Sunday, February 23, 2020

Cuban Rebel Girls (1959)

I watched this low-budget independent production, Cuban Rebel Girls (1959), on Tubi tonight. I'd read about this one in Allen Baron's book, since he was involved in it as an actor and general assistant. His stories about the circumstances involved in the production certainly piqued my interest.

This is the final film of Errol Flynn, effectively playing himself as a Hollywood star who goes to Cuba to write about the revolution. It's based on a story by Flynn, which he apparently conceived of as a vehicle for his girlfriend, Beverly Aadland, who co-stars with him. The pro-Castro story follows two American women, sympathetic to Castro's revolution, who travel to Cuba and become involved with a group of rebels, raising money to buy guns to be used in the revolution.

Cuban Rebel Girls was produced and directed by Barry Mahon, and photographed by Merrill Brody (who would go on to shoot Baron's Blast of Silence). The movie is a fascinating study in guerilla-style low-budget filmmaking, being shot on location in Cuba. Much of the film is shot silent and accompanied by voice-over narration, a good technique to save money and time shooting sync-sound sequences.

Saturday, February 22, 2020

Magic Hour & Filmmaker Dreams

I was driving through the countryside this evening at "magic hour" -- that time when the sun has set below the horizon but the sky is still illuminated by the lingering light. This special time of day is a favorite of directors and cinematographers.

It reminded me of a couple things:

I had recently watched Visions of Light, the 1992 documentary about the art of cinematography. Nestor Almendros was talking about shooting Days of Heaven, and how much of the distinctive look of that film was achieved by filming during "magic hour". He made the point that, despite its name, it's really more like a 20 minute time window that you have to capture your shot.

It also reminded me of a dream I had about filmmaking. This was a few years ago. I dreamed I was in Brooklyn, at the edge of the water where you can get a really spectacular view of the sunset. It was "magic hour", and was an stunningly beautiful sight. However, I had left the camera and tripod in the car, and I couldn't remember where I had parked. I had to frantically search for the car to get the camera before the light was gone.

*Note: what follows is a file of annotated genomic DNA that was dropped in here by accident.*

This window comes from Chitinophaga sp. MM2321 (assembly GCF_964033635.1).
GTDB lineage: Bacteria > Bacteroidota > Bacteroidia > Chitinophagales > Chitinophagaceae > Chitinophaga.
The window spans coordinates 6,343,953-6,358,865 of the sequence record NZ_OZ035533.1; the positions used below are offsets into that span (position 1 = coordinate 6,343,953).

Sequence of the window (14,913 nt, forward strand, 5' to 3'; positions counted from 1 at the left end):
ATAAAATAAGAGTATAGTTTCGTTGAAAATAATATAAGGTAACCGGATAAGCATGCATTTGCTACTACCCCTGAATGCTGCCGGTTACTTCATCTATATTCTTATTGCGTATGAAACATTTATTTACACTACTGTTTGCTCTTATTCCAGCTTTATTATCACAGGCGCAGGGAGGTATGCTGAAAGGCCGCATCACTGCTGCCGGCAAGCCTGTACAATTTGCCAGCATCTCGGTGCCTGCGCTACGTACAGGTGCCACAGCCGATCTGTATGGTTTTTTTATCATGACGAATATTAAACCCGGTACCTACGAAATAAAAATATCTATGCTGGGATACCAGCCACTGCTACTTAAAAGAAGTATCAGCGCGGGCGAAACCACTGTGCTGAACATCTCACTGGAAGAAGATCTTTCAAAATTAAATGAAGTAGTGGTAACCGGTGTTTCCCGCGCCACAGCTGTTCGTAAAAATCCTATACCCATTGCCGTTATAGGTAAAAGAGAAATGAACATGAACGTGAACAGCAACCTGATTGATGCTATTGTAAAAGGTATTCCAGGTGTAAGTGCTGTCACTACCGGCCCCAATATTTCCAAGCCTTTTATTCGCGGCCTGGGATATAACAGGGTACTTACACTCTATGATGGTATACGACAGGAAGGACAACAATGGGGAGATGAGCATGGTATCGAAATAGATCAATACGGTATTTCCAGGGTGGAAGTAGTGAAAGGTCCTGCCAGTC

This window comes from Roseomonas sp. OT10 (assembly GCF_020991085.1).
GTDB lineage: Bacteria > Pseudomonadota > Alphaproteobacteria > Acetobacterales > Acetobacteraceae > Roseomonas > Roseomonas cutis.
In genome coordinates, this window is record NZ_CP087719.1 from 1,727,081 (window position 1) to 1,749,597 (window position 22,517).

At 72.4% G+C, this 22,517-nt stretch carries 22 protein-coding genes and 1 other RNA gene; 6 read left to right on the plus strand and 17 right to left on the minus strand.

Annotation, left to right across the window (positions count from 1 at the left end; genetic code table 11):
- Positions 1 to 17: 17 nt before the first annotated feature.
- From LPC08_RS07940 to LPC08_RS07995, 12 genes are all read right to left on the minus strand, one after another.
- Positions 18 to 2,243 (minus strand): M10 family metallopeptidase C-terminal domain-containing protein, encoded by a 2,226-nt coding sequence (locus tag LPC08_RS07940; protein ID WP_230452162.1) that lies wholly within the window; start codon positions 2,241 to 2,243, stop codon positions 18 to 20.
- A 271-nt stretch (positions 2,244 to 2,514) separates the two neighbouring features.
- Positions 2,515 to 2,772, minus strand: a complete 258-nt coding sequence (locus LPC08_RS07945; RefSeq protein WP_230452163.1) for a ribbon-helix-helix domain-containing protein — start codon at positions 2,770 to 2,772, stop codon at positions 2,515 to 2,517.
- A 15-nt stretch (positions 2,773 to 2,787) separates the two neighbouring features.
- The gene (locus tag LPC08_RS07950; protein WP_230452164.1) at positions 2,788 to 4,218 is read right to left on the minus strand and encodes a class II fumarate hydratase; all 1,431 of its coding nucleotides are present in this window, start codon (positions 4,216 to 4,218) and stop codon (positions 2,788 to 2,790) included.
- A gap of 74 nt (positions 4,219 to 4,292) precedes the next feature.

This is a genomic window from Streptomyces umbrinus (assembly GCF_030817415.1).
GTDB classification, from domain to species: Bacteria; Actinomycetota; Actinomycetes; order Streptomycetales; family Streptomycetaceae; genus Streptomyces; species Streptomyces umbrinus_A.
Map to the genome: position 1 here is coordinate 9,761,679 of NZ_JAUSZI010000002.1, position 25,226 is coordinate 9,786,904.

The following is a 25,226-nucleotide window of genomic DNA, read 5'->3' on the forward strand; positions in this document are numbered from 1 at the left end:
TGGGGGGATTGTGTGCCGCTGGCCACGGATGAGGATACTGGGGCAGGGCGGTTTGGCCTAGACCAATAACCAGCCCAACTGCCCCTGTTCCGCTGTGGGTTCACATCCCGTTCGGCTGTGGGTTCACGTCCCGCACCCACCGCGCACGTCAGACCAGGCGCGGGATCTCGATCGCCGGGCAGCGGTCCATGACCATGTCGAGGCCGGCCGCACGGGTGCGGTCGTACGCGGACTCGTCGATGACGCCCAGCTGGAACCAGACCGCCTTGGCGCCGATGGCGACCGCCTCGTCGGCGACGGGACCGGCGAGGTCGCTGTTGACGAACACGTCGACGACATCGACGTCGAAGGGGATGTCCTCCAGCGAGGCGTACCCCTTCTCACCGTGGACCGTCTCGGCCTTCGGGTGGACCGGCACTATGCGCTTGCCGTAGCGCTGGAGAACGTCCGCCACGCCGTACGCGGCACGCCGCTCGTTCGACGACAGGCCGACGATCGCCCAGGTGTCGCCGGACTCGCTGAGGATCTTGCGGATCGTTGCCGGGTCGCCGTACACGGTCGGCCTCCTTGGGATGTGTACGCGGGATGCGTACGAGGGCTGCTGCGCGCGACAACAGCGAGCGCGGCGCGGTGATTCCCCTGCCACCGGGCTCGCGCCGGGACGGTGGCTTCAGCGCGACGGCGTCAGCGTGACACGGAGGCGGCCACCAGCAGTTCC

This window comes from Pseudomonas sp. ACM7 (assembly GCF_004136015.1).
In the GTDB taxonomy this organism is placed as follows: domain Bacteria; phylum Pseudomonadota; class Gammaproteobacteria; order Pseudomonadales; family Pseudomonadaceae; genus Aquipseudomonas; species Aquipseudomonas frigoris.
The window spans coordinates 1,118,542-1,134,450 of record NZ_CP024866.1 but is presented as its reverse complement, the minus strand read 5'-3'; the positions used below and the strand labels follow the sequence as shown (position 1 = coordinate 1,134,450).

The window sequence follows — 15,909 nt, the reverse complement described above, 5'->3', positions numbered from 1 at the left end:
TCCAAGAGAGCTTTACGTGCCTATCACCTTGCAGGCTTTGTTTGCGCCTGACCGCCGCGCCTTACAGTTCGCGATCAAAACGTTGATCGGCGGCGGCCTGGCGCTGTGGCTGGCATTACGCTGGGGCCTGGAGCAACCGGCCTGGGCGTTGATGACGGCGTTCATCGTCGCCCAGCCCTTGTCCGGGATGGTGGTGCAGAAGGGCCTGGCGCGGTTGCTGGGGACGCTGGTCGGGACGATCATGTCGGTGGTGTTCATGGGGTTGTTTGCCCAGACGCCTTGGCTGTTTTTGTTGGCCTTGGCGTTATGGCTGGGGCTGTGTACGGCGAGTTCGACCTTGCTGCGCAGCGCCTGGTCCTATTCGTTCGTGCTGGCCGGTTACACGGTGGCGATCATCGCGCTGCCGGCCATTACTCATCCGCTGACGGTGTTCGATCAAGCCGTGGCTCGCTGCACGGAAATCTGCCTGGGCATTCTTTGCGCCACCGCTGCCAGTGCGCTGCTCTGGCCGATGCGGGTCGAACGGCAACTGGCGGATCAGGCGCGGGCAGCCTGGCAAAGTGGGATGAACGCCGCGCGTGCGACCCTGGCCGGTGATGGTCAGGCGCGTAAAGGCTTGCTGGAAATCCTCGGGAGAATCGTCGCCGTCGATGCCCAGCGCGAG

That reminds me of another filmmaking dream I had. This was about ten years ago when I was directing the first episode of a straight-to-DVD series. We had a six day schedule to shoot the entire film. After we wrapped, I began to have a recurring dream that I was going over the script for the film and kept finding some scene that I'd forgotten to schedule and shoot.

Friday, February 21, 2020

Director's Favorite Films

I enjoy occasionally perusing lists of the favorite films of certain directors. The Sight & Sound poll results are a good source of such lists.

I came across a couple of such lists from No Film School. One is the 100 favorite films of Akira Kurosawa:

The other is a list of Kubrick's 93 favorite films:

It's interesting to see the mix of expected titles, and the surprises. I like to see what the individual choices say about each filmmaker.

Thursday, February 20, 2020

Black & White vs Color

I watched an interview with Peter Bogdanovich tonight, in which he shared an anecdote I've heard before. When he was preparing to shoot The Last Picture Show in black and white, Orson Welles told him that black and white was the actor's friend, that all performances were better in black and white, and challenged Bogdanovich to name him one great performance that had been filmed in color. He couldn't.

Bogdanovich speculated that black & white strips away all the distractions -- you don't notice the color of the actor's eyes, for example, and thus can focus entirely on their performance.

Bogdanovich would go on to film Paper Moon in black and white (which he felt was appropriate given the 1930s Depression-era setting), and had intended to shoot Nickelodeon that way, too, but the producer insisted on color. Bogdanovich told his cinematographer to light for black and white anyway, though, because he always intended to return to the film at some point and re-release it minus the color. He said that it made sense to shoot it in black and white since it's a film about the silent era, and made the comment that in color, it looked like a movie made in 1975.

He did later release a black and white version of the film, but I haven't seen it. It's one of my favorite Bogdanovich pictures, and one of my favorite films-about-film, so I really should try and track it down, for comparison to the color version if nothing else.

"The Interview"

I watched a cute short film tonight on one of the free Roku apps, called The Interview (no relation to my own short film of the same title). A woman goes for an interview with the daughter of the man she is dating, who grills her with a series of questions to assess her qualifications to join the family. It was a good example of an amusing idea well-executed in a short timeframe and on a low budget. I wasn't able to find any information on the director but it appears that the producer has done quite a few videos that are available on YouTube.

Monday, February 17, 2020